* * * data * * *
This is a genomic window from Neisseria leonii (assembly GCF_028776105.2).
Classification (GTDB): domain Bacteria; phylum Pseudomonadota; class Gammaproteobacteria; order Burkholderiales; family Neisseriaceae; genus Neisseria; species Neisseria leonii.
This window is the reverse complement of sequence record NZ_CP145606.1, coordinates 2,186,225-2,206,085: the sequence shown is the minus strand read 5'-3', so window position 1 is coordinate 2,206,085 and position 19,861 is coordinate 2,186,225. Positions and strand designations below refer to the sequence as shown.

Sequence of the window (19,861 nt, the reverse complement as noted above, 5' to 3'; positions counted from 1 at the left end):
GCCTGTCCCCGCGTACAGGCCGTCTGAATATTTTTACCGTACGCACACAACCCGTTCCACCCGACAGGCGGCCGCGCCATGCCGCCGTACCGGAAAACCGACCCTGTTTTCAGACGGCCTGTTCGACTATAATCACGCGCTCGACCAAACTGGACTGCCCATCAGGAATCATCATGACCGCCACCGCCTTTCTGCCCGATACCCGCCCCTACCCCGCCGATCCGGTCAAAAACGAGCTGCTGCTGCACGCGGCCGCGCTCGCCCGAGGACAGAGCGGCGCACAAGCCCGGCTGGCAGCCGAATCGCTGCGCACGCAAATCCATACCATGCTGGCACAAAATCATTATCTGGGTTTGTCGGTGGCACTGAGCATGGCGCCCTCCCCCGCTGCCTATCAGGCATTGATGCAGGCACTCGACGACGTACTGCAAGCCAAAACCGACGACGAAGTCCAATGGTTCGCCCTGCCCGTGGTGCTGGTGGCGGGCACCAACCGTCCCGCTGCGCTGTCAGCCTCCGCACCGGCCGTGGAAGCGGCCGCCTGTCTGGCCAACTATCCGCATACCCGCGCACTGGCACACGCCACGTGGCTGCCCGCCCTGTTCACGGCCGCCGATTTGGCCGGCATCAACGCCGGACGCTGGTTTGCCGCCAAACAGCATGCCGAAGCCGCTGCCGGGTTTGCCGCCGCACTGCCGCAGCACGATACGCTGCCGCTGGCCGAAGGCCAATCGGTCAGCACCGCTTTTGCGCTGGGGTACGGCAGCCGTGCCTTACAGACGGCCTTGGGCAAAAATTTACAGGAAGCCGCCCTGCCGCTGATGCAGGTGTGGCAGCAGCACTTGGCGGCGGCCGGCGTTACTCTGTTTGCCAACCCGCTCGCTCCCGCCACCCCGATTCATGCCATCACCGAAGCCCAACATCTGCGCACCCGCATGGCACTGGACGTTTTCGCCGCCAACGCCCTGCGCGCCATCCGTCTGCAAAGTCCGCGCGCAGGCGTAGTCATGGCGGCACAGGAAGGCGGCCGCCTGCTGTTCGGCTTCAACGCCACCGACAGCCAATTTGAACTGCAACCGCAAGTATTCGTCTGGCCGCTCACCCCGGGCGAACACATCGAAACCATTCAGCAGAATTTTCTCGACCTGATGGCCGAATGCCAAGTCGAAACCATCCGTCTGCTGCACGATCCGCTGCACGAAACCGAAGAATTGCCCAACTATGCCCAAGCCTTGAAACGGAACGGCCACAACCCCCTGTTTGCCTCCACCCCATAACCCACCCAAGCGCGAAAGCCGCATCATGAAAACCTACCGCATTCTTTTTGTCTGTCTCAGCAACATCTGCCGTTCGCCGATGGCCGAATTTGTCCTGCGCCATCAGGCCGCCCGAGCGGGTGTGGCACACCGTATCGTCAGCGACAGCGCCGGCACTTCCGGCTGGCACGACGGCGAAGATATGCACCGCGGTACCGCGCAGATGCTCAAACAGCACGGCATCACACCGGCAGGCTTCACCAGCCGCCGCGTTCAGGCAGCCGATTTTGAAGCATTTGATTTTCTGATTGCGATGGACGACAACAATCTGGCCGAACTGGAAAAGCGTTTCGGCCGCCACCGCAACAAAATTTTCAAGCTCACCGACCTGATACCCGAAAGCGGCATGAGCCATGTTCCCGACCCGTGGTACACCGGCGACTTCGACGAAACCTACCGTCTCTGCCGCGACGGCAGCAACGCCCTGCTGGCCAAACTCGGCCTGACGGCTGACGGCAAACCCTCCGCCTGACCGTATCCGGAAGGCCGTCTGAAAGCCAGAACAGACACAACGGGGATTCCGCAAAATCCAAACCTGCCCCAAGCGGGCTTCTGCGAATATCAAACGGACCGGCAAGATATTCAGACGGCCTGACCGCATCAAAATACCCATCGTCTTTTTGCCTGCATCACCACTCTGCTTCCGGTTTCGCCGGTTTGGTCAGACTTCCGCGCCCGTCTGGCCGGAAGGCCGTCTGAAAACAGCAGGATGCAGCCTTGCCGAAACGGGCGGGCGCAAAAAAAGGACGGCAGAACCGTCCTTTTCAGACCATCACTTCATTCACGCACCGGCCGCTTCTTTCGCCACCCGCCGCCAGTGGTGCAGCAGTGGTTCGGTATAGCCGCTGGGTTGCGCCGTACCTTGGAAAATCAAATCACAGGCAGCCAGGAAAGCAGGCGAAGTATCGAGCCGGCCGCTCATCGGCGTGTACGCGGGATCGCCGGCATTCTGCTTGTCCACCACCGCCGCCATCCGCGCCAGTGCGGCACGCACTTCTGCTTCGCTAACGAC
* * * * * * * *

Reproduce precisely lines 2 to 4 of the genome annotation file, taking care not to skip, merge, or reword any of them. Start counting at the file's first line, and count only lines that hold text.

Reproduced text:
Classification (GTDB): domain Bacteria; phylum Pseudomonadota; class Gammaproteobacteria; order Burkholderiales; family Neisseriaceae; genus Neisseria; species Neisseria leonii.
This window is the reverse complement of sequence record NZ_CP145606.1, coordinates 2,186,225-2,206,085: the sequence shown is the minus strand read 5'-3', so window position 1 is coordinate 2,206,085 and position 19,861 is coordinate 2,186,225. Positions and strand designations below refer to the sequence as shown.

Sequence of the window (19,861 nt, the reverse complement as noted above, 5' to 3'; positions counted from 1 at the left end):